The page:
Brain of Samsung Galaxy S4 sets world record to solve Rubik’s Cube
To put things in perspective, the human-powered record was set last year by Mats Valk of the Netherlands. He could only solve it in 5.55-seconds. That was not fast enough for what was then holding the absolute record that was Cubestormer 2 (powered by a Samsung Galaxy S2) which managed to solve the puzzle in 5.27-seconds.
Cubestormer 3 is a whole new generation of geekdom and robot. Legos with robot actuators are connected to a Samsung Galaxy S4 (Exynos octa-core powered) which is tasked with analyzing the cube’s starting arrangement. Then, the Samsung directs the Mindstorm actuators to spin the cube in the manner needed to solve the puzzle.
How fast did Cubestormer 3 handle the mission? Try 3.253-seconds. As you can see in the video below the device is hammering the Rubik’s Cube with movements that are basically faster than the human eye can see. Then again, when you look at at Mats Valk’s video solving the puzzle, his action is pretty fast too. What is your record for solving the puzzle (no, taking it apart and reassembling does not count)?
More popular slideshows
Samsung Galaxy S4 breaks record
1. Cubestormer 3
2. Mats Valk is the human record holder
sources: ARMflix (YouTube) via Gizmodo
1. XperiaFanZone (Posts: 1130; Member since: 21 Sep 2012)
In B'ham? That's where I'm from! :D Just saying.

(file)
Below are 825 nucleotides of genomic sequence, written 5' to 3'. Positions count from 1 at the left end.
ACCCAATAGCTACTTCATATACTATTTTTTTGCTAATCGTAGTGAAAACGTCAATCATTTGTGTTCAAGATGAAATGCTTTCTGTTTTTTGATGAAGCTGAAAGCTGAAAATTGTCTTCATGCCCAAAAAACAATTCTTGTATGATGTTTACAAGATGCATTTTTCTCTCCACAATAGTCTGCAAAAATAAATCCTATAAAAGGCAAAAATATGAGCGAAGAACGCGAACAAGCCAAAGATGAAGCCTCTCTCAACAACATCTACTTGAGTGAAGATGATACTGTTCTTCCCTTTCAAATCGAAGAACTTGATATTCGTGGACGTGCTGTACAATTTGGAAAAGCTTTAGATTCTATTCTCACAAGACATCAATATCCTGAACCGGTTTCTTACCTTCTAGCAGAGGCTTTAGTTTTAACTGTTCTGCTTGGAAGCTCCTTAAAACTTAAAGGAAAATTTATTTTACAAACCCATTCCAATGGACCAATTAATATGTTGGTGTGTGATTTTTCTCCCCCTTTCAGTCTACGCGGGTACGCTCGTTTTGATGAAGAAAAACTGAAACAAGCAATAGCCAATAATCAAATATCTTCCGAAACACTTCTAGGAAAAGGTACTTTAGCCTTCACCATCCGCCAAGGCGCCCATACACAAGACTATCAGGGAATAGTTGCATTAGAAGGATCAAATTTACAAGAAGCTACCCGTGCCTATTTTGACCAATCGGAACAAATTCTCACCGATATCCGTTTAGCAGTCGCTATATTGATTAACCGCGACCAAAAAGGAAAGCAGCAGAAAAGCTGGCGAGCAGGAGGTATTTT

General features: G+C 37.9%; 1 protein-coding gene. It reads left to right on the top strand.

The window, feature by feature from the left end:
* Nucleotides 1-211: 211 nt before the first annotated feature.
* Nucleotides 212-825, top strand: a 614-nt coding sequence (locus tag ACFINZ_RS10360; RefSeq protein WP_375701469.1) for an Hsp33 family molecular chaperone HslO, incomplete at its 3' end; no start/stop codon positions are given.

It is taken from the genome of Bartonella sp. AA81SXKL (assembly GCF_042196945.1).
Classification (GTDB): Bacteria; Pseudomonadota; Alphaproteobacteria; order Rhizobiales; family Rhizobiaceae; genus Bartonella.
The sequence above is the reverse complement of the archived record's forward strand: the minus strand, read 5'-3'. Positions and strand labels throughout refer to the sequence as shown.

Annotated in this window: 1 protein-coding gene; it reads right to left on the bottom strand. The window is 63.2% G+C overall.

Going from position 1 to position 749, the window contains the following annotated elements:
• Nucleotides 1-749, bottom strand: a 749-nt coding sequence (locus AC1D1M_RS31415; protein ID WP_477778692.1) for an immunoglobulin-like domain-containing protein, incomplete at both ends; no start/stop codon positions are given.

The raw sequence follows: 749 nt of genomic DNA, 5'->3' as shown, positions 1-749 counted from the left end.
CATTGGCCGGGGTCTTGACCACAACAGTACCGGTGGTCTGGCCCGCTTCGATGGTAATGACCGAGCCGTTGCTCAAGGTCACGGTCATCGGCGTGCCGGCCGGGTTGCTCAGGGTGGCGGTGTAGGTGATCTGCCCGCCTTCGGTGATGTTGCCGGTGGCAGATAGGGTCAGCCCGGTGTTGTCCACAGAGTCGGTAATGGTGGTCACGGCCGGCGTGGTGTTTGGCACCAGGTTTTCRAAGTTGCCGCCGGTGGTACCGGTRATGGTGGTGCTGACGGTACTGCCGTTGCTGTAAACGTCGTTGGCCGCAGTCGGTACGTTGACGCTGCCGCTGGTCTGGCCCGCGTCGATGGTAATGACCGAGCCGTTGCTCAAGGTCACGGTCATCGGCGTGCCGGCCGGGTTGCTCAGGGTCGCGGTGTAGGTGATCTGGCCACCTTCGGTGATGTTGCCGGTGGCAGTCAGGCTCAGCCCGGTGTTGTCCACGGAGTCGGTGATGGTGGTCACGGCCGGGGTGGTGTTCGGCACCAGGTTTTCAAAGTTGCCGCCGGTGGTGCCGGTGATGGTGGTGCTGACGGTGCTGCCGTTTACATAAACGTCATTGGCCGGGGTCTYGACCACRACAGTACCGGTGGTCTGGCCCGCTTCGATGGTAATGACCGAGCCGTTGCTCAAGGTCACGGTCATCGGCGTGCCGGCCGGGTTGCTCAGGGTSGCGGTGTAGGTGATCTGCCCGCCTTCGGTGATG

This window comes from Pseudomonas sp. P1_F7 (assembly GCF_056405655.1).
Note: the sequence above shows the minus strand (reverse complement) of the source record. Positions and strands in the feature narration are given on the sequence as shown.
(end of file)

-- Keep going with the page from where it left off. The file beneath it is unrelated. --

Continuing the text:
World record, indeed.
2. dontneedtoknow (Posts: 137; Member since: 17 Feb 2014)
It takes me atleast have an hour to solve one. 5.55 seconds? O.o
3. Apple4Ever (banned) (Posts: 14; Member since: 14 Mar 2014)
im well, my record is ∞ cuz ive never finished one lol
5. roscuthiii (Posts: 1785; Member since: 18 Jul 2010)
I've always just Capt. Kirk'd it and changed the rules... remove the stickers, or even take it apart, then just reorganize for the win.
7. InspiredSkye (Posts: 10; Member since: 25 Jun 2013)
Actually isn't that hard to solve it. I learned the beginner's method in a couple of hours, and I was able to solve the cube in 4-5 minutes. Then by learning the intuitive Fridrich method and memorizing most of the OLL and PLL algorithms, my times dropped to 50 seconds (in just a month of practicing).
12. LAKAME_MAN (Posts: 30; Member since: 31 Jan 2013)
"when you look at at Mats Valk’s video solving the puzzle, his action is pretty fast too."
That's just desrespectful. Pretty fast? He did 45 moves in 5.55 seconds. That's 8.81 turns per second. Do you guys even know how much you need to practice to even reach that kind of speed?